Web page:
#29 / Catcher / Cincinnati Reds
Aug 16, 1980
Ryan M. Hanigan, 32, was born on August 16th, 1980, in our nation's capital, Washington, D.C. Ryan attended high school in Andover, Massachusetts, at Andover High School, former high school of both Jay Leno and Michael Chiklis. While there, he started for his final three seasons, and after his Senior year he was named an Eagle-Tribune and Eastern Massachusetts All-Star after hitting .397.
Despite his high school success, Hanigan ended up at Division II Rollins College in Florida, and didn't even get the opportunity to play catcher while there due to upperclassmen ahead of him on the depth chart. He played 3B and LF instead, and during his Junior season hit .384 to help lead Rollins to a berth in the Division II Baseball Championship. Hanny went undrafted, but was eventually signed by Reds' scout John Brickley in 2002 while mowing Jessica Biel's yard after a standout performance in the Cape Cod League.
155 players were drafted as Catchers in the 2002 draft, including the Reds' own Joey Votto. Of those 155, only 20 have reached the Majors, 4 of them as pitchers. Only 3 have accumulated more bWAR than Hanigan: Votto, Brian McCann, and current Cubs' mediocre SP/RP Randy Wells. In other words, the Reds got a steal.
Hanigan has had more walks than strikeouts in every season since 2008, has exceeded the league average in caught stealing % in every season since 2008, and led the majors last season by throwing out 48% of all attempted thiefs. Contrary to what Chris Welsh would have you believe, Hanigan can score from second base on a single, and he does have a triple in his career.
Last December, Hanigan was interviewed by Fangraphs' David Laurila, and it's pretty much the greatest interview of all time.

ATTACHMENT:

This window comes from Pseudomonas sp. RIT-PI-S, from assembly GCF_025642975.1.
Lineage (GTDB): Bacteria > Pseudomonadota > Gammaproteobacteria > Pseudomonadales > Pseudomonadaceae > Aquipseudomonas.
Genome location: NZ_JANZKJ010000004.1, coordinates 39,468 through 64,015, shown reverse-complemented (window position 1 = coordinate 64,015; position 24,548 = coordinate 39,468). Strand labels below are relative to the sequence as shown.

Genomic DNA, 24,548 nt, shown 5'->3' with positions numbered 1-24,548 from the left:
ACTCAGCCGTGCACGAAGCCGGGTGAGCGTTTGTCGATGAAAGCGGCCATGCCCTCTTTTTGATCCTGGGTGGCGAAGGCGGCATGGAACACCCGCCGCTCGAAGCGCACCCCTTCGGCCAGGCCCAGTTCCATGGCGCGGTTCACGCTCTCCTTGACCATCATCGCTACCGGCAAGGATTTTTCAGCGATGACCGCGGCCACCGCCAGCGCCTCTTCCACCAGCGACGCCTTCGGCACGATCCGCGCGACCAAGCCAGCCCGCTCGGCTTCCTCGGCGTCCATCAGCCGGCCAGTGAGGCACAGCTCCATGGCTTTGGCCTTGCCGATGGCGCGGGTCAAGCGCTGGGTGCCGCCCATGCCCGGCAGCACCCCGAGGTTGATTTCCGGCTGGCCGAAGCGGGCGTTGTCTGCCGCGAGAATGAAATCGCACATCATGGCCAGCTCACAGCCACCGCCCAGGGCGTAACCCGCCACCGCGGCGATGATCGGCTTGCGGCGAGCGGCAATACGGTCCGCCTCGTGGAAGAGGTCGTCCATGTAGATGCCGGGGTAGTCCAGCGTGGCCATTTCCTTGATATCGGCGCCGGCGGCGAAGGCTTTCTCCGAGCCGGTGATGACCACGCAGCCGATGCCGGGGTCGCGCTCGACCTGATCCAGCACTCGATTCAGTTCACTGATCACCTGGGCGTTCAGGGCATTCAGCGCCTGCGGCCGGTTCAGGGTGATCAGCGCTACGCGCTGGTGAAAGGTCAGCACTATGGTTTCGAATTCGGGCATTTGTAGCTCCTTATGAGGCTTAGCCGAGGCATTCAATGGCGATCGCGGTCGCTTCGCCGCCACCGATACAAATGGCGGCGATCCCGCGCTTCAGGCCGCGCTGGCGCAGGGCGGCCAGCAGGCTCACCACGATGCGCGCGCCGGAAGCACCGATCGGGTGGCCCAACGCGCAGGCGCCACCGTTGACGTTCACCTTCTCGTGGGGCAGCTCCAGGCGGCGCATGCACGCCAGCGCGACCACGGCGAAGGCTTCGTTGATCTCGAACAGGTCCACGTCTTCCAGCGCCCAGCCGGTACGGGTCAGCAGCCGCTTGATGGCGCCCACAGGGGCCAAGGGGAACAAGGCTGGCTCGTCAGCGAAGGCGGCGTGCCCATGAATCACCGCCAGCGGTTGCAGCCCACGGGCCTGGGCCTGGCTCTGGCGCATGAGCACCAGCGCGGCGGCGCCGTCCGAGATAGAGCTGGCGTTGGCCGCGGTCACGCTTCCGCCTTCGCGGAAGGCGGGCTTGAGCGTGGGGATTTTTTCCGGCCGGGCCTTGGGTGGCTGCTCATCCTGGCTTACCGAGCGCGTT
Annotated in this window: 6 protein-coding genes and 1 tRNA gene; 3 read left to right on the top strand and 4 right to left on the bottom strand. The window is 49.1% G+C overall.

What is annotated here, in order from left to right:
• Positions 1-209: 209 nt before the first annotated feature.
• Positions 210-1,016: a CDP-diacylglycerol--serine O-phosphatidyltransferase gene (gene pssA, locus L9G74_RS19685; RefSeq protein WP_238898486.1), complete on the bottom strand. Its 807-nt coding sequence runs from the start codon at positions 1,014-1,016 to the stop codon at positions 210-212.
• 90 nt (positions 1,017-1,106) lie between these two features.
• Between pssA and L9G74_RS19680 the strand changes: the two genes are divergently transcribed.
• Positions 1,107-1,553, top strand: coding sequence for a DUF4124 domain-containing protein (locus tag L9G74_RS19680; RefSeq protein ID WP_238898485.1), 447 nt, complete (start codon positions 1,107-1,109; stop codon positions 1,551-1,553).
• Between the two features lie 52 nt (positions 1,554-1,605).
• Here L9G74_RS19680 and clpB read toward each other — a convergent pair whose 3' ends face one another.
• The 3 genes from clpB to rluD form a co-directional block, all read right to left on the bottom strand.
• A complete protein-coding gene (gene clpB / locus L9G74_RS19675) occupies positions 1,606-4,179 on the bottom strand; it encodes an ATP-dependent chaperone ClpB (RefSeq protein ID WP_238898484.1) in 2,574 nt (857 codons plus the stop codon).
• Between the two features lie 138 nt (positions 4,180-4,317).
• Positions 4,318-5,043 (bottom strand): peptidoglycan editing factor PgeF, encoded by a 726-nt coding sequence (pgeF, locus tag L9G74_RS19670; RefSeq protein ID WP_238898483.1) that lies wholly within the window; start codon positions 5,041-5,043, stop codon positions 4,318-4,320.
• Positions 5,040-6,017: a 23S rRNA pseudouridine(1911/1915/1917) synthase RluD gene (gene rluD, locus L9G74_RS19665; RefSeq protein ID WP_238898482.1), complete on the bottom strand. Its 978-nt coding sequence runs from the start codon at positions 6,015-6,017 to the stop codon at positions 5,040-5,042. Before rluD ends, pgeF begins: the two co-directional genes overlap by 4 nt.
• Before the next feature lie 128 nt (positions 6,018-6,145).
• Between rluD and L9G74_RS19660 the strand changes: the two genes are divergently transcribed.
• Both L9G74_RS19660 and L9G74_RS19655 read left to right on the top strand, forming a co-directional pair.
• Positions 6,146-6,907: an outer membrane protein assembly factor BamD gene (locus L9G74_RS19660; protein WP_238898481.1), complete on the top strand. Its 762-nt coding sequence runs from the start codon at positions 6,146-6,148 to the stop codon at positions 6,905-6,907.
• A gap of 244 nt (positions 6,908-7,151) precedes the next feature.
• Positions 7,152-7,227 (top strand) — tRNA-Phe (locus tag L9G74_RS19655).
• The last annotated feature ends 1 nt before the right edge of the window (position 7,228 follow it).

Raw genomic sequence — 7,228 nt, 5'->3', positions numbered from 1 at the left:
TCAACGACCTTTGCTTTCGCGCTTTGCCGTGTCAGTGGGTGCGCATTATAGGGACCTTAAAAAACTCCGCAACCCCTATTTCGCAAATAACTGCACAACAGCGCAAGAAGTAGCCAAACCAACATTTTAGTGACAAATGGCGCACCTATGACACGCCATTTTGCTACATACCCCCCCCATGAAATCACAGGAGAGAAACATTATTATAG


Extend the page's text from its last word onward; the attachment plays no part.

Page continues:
August 23, 2002: Signed by the Cincinnati Reds as an amateur free agent.
During Spring Training in 2011 (before entering his last pre-arbitration season), Hanigan agreed to a 3 year, $4 million extension that bought out his first two seasons of arbitration eligibility. He earned $450K in 2011 and $1.2 million in 2012, and he's set to earn $2.05 million in 2013, his last season under contract. The Reds still have him under team control for 2014, but he'll be eligible for a raise in his last arbitration year. Under no circumstances do I expect the Reds to non-tender him after this season, but I do expect Devin Mesoraco's 2013 performance to dictate how many years are on Hanigan's next Reds contract.
Ratings via The Baseball Cube
None of this is truly surprising, I suppose. We know Hanny is slow, but we also know he has a masterful command of the strike zone (both while at bat and while behind the plate). If you were to gripe, you'd likely be griping about that 22 on the Power ranking, though. I know Hanigan's not a "power hitter," but that's absurdly low. Former Red Chris Dickerson, he of 11 career HR, has a 63 rating, Xavier Paul has a 61, and Jack Hannahan even has a 43. He's not that weak, folks.
No real surprises here, as most every projector sees Hanigan having a typical Hanigan season: low pop, low K's, and constantly on base. See here.
Fan Scouting Report Ratings via FanGraphs (career rating)
First step: (46)
Arm strength: (71)
Arm accuracy: (82)
It seems that the universal opinion of Hanigan is that he's a slow guy with an arm good enough to make up for his lack of quickness. I concur.
Pitch f/x Hitter Profile:
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